The intermolecular forces that bind molecules together makes them stay in the liquid phase, but of all the molecules of water, the molecules at the surface (or near the brim of the bowl) are less strongly bonded than the molecules in the middle of the bowl. Therefore, it is comparatively easier for these particles to break free of the forces and turn into a gas.

Another thing is that when the bowl of water is kept in a room with normal temperature conditions, the molecules at the surface of the bowl gain some energy from the molecules of the air. Given that the molecules of air are not as strongly bound together as the molecules of liquid, they have higher energy. This results in an energy-transfer between molecules of liquid and gas. This further boosts the energy of the particles at the surface of the liquid and Poof!

They leave their liquid state and turn into gas!

Also Read: What Are The Bubbles Made Of When Water Boils?

Effect Of Temperature And Air (Wind)

Liquids can evaporate at any temperature, provided that it is above zero, i.e., 0 degrees Celsius (32 degrees Fahrenheit). However, if the temperature is higher, the particles will have more energy and the process of evaporation will be faster. More specifically, if the temperature is high, the energy of the particles is also high, so they are able to impart more energy to water molecules.

Similarly, for air (wind), if there is no wind, then the process of evaporation will take its usual time to execute. However, if it is a windy day, then the liquid molecules gain energy from the kinetic energy of the wind particles, thus increasing the pace of evaporation. That is the reason why a mopped room eventually dries when a fan is blow over the area.

The Case Of Boiling

Unlike evaporation (which is a surface phenomenon), boiling is a bulk phenomenon. Here, the energy is imparted by the process of convection. When a liquid, let’s say water, is boiled from the bottom, the energy of the particles at the bottom is increased to a large extent. After gaining energy from the heat source, these molecules start to move up and impart their excess energy to the particles just above them. These particles then transfer their newly acquired energy to their neighboring particles, and the process spreads. This energy-exchange process is carried out until the particles at the surface have enough energy to lose their state as a liquid and turn into a gas.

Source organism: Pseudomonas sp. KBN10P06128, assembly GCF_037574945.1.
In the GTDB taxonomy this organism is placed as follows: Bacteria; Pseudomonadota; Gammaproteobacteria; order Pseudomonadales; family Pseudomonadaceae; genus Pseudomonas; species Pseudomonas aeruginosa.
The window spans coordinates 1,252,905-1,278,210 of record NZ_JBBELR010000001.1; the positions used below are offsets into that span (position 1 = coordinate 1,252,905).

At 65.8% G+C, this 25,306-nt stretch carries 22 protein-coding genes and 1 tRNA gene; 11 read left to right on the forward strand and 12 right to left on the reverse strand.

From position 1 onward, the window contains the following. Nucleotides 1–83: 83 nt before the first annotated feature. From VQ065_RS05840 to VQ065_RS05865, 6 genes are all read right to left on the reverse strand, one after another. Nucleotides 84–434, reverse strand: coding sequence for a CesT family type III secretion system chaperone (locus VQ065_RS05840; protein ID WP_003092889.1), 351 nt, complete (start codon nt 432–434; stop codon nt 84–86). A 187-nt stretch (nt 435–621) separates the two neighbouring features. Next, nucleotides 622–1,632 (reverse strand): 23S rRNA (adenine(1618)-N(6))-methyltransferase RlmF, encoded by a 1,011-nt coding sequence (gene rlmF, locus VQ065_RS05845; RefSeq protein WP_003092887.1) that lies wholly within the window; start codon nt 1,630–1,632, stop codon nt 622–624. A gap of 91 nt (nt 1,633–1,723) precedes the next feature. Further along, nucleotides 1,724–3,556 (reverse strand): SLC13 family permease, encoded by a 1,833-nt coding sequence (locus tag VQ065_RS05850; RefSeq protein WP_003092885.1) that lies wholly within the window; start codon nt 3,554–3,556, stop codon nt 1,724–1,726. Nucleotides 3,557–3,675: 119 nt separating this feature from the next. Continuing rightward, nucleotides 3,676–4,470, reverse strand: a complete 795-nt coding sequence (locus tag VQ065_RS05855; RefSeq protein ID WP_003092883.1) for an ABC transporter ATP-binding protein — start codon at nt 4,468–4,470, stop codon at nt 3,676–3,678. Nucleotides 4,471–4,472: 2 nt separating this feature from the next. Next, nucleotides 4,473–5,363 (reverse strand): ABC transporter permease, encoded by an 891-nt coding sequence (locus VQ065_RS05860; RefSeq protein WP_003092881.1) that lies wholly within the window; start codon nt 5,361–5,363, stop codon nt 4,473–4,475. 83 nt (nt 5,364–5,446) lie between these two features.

Since there are so many water molecules that must undergo this energy transfer for boiling to occur, water is seen to have quite a high boiling point, i.e., 100 degrees Celsius.

What Happened To Danny?

After being gradually enlightened about the magical properties of nature, Danny applied for a teaching position at the world’s most sought after (and coolest) educational institution.


Meanwhile, Professor Dumbledore is having a hard time deciding between Professor Snape and Danny. They both have the qualifications….

References (click to expand)
  1. Evaporation -
  2. Boiling. Purdue University
  3. Vapor Pressure - Hyperphysics. Georgia State University
  4. Condensation and Evaporation. Purdue University
About the Author

Ashish is a Science graduate (Bachelor of Science) from Punjabi University (India). He spearheads the content and editorial wing of ScienceABC and manages its official Youtube channel. He’s a Harry Potter fan and tries, in vain, to use spells and charms (Accio! [insert object name]) in real life to get things done. He totally gets why JRR Tolkien would create, from scratch, a language spoken by elves, and tries to bring the same passion in everything he does. A big admirer of Richard Feynman and Nikola Tesla, he obsesses over how thoroughly science dictates every aspect of life… in this universe, at least.